· Variables inside disjunctions of values are evaluated in RuleWorks.

· First argument to COPY, MAKE, MODIFY and SPECIALIZE actions is no longer required to be a variable bound to a ^$ID attribute on the LHS. Can be bound to a different attribute or the result of a GET function, but must evaluate to an INSTANCE-ID of an object class that is visible to the active entry block.

· External routine names are not allowed to be the same as actions or construct types.

· External routines can accept a dynamically-size array.

· Rules or classes can not have names that are predicate operators or non-symbolic values.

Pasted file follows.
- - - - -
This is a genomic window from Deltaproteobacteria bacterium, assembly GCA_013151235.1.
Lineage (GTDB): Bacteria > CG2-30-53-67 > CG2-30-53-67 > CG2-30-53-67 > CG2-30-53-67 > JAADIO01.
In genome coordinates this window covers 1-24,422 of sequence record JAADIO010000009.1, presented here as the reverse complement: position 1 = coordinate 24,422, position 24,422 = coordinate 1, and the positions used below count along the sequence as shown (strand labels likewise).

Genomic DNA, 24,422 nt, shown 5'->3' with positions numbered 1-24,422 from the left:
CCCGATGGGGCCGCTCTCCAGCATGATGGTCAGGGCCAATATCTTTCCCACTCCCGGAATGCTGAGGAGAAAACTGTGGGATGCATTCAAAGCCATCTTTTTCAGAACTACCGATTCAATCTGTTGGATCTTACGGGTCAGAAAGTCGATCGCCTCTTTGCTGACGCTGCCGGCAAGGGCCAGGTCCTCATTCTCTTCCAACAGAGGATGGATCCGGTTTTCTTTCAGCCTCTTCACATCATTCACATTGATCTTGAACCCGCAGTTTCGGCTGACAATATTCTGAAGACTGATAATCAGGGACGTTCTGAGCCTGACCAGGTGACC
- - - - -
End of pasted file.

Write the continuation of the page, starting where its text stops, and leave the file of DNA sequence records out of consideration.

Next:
· The name of the WATCH command has been changed to TRACE.

· The output from PPWM, WM, and TRACE WM now shows the readforms of all attribute values, instead of the printforms. The output from WRITE still shows the printforms.

The syntax for many of the debugging commands has changed. Using the old syntax now generates a syntax error but also usage and example messages.

· The behavior of the EXIT command has changed since OPS5. Previously, if the OPS5 routine was not your main program, EXIT would return control to the calling program. In RuleWorks, EXIT always returns to the operating system.

· Unmatched objects can now be acted upon by the REMOVE, COPY, MODIFY, and SPECIALIZE actions. The compiler gives an informational message (and generates extra run-time checking code) whenever it is unable to verify that the instance argument passed to one of these actions is indeed a valid instance identifier of an existing object.

· Two new special atoms; one for each of the new types: the null Instance-id, #0, and the null Opaque value, %x0 (equivalent to C's NULL).